FAQs

Hip replacement recovery and rehab

Getting back to normal

The most important aspect of walking is that you walk without a limp, which you may have developed while protecting your knee prior to your surgery. Therefore, unless specified, you are allowed to stop using your crutches when you can walk without a limp. Your physio will advise you when you are ready to begin walking without an aid.

Sleep disturbance is one of the most common issues after surgery. There are many reasons but suffice to say, you have had a major stress and it will take time to settle back into a sleep pattern. Most patients return to their normal sleep patterns after 3–6 months with steady improvement throughout that time. It’s important to have good sleep hygiene, good pain relief and good swelling management to improve your sleep.

Over-the-counter sleep aids and melatonin can be useful, but these are not as important as the above points. Simple sleeping aids like a side pillow can make a huge difference if you are a side sleeper. Elevate your leg for at least one hour before you go to bed if you can.

The medico-legal advice is 4 weeks, but we will assess your individual case depending on your recovery rate. You must have good control of your legs to allow for easy and quick transfer of your foot between pedals. Once good control is established and you are no longer on opioid medication, you can return to driving.

Short journeys will be dictated as comfort allows. For longer journeys, we recommend breaks at 60-minute intervals to stretch the limb for the first 3 months following surgery.

Patients who are low risk may fly immediately after discharge from hospital. If you have a history of DVT or pulmonary embolism, we recommend waiting at least 2 weeks before flying. Wearing compression flight stockings and taking aspirin 1 day prior, during, and 1 day after your flight may reduce your risk of a DVT occurring.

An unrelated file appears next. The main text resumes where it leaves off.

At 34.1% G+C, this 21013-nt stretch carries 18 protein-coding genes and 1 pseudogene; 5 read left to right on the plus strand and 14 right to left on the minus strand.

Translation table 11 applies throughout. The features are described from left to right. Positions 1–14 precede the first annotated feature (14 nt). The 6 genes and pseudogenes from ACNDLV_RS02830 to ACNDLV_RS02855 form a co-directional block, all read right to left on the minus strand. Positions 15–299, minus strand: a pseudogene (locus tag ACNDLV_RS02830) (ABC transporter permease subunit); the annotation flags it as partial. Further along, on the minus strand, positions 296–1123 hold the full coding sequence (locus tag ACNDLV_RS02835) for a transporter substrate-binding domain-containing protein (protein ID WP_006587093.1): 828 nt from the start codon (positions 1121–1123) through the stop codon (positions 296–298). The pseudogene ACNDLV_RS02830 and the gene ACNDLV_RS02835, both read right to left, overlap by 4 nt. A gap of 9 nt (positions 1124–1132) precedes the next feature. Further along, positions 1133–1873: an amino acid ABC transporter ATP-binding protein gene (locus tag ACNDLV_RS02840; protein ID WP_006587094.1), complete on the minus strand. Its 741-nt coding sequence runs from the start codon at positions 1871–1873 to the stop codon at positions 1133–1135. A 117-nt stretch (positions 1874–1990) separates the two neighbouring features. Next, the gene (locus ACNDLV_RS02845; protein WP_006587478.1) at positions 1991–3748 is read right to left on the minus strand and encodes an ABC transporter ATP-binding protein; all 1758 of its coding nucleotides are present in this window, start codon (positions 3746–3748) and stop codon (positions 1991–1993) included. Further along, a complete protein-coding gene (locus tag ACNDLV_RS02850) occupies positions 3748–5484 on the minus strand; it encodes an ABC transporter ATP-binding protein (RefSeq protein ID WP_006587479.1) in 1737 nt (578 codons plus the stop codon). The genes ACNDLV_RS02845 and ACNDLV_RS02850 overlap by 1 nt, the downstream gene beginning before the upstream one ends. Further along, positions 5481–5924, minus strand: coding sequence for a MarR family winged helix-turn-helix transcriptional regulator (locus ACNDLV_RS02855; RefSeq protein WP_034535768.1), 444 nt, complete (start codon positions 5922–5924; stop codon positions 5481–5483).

Hip implants are typically considered safe for air travel and should not set off the metal detectors at airport security checkpoints. However, it is still possible for the metal components to trigger the metal detector alarm, especially if the sensitivity of the scanner is high. Hip surgery is very common, so you do not require any documentation to go through airport scanners but you may choose to take your admission letter as proof of surgery in case you are questioned. You will need to let security know that you have had a hip replacement prior to entering the scanner.

This depends on the kind of work you do. And every case is individual. You may find that complicated analytical work may be affected by your strong pain medications. You should also not attempt to sit for more than 60 minutes at a time, so it is best that you can break up your working day if possible. Work that requires a great deal of moving around or long periods of being on your feet should not be attempted for 6–8 weeks.

If emergency dental treatment is required during the first 3 months following surgery, please contact us for the recommended antibiotic cover.

Get in touch with Dan and his team to see if hip replacement surgery may be right for you.